Australians in the Great WarJoan Beaumont
5 March 2015
Published by Allen & Unwin
The Great War is, for many Australians, the event that defined that nation. The larrikin diggers, trench warfare, and the landing at Gallipoli have become the stuff of the Anzac ‘legend’. But it was also a war fought by the families at home. Their resilience in the face of hardship, their stoic acceptance of enormous casualty lists and their belief that their cause was just, made the war effort possible.
Broken Nation is the first book to bring together all the dimensions of World War One. Combining deep scholarship with powerful storytelling, Joan Beaumont brings the war years to life: from the well-known battles at Gallipoli, Pozieres, Fromelles and Villers-Bretonneux, to the lesser known battles in Europe and the Middle East; from the ferocious debates over conscription to the disillusioning Paris peace conference and the devastating ‘Spanish’ flu the soldiers brought home. We witness the fear and courage of tens of thousands of soldiers, grapple with the strategic nightmares confronting the commanders, and come to understand the impact on Australians at home and at the front of death on an unprecedented scale.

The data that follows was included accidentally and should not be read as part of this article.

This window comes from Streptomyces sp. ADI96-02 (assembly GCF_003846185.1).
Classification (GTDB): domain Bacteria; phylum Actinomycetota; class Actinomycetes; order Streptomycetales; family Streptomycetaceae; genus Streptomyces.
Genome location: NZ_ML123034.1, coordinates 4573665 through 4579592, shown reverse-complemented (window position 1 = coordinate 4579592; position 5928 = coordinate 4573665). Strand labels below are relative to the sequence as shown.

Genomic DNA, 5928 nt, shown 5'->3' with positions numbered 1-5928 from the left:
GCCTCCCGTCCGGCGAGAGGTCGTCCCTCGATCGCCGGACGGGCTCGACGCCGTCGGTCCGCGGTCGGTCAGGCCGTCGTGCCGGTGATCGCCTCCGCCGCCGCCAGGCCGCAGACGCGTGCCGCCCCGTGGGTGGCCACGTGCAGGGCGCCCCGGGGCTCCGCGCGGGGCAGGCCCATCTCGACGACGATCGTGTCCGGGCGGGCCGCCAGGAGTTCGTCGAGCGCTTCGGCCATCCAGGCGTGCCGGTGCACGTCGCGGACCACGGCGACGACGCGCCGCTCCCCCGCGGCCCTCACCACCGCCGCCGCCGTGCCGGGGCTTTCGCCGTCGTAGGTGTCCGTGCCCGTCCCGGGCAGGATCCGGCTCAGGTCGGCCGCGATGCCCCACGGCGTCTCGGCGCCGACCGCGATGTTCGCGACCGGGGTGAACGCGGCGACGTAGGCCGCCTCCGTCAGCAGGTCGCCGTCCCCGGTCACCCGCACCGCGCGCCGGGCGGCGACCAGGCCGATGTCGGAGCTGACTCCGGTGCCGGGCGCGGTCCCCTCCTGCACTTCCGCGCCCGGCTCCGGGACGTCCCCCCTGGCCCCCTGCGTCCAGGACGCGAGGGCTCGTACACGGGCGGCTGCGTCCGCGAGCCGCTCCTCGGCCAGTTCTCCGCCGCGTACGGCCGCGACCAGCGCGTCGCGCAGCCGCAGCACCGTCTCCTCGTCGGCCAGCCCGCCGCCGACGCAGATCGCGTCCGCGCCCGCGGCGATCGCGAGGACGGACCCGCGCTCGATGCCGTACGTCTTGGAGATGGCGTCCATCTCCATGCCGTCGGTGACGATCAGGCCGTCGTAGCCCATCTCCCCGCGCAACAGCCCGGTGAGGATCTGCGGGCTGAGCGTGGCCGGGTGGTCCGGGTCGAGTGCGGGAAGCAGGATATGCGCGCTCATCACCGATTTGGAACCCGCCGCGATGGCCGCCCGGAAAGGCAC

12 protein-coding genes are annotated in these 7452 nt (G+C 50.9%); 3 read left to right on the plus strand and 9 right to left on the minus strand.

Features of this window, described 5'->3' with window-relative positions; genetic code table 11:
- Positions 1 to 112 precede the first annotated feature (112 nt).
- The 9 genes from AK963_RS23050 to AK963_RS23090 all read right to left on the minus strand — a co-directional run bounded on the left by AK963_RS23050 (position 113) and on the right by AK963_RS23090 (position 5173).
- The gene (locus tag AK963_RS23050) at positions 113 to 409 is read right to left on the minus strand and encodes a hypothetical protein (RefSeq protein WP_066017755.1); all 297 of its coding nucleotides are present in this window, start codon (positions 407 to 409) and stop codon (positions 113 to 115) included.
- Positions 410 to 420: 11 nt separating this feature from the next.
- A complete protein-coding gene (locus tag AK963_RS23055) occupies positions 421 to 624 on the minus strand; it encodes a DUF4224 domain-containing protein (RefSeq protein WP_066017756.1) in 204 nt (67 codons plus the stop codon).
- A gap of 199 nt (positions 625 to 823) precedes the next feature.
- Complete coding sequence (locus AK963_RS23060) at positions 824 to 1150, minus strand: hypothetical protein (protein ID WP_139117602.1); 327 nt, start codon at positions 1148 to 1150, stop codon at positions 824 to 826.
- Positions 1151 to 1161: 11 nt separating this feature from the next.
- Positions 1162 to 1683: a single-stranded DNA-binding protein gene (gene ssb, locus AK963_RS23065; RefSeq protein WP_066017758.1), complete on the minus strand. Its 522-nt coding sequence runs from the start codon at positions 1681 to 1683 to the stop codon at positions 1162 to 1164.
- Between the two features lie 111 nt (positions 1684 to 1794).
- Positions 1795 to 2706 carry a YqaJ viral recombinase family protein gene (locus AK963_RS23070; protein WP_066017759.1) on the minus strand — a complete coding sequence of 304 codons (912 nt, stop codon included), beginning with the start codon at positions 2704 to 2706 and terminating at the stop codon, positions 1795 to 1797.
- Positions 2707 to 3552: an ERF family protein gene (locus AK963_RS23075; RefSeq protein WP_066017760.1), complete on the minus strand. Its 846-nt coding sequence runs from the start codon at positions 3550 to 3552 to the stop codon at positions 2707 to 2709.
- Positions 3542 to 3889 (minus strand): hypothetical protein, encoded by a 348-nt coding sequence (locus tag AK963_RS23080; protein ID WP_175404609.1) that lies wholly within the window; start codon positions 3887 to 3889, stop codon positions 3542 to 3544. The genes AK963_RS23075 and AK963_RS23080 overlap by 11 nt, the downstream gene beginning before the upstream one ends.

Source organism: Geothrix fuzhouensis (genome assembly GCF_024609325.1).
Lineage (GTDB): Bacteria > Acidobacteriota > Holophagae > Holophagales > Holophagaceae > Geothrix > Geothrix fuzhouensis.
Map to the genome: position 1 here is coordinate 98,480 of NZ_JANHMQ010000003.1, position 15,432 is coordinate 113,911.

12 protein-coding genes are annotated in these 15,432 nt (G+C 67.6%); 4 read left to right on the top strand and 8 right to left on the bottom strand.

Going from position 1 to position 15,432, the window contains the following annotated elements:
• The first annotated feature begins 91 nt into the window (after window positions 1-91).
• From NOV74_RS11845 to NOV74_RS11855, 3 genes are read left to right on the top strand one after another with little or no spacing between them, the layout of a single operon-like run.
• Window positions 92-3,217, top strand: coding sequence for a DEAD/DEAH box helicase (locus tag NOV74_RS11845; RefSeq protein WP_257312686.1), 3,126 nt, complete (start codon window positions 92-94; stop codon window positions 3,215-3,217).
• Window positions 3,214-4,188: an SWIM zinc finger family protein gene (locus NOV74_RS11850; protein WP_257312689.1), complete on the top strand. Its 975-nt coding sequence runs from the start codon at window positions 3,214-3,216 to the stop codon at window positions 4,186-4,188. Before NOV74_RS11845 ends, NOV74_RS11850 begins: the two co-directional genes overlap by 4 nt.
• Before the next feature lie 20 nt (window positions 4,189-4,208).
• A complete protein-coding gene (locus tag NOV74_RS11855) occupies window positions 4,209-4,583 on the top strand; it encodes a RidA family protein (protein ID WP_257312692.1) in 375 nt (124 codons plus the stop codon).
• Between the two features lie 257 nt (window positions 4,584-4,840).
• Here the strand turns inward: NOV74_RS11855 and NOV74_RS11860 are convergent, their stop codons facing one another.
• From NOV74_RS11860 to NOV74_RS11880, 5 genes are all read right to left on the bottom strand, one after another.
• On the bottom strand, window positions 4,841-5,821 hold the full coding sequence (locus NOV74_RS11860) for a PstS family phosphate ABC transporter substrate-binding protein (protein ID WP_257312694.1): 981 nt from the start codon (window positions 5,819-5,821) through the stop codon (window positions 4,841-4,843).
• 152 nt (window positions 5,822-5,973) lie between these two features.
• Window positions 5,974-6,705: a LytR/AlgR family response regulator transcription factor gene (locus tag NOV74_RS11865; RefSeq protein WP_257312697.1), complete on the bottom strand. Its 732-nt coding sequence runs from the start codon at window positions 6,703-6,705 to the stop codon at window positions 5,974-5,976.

A century after the Great War, Broken Nation brings lucid insight to the dramatic events, mass grief and political turmoil that makes the memory of this terrible war central to Australia’s history.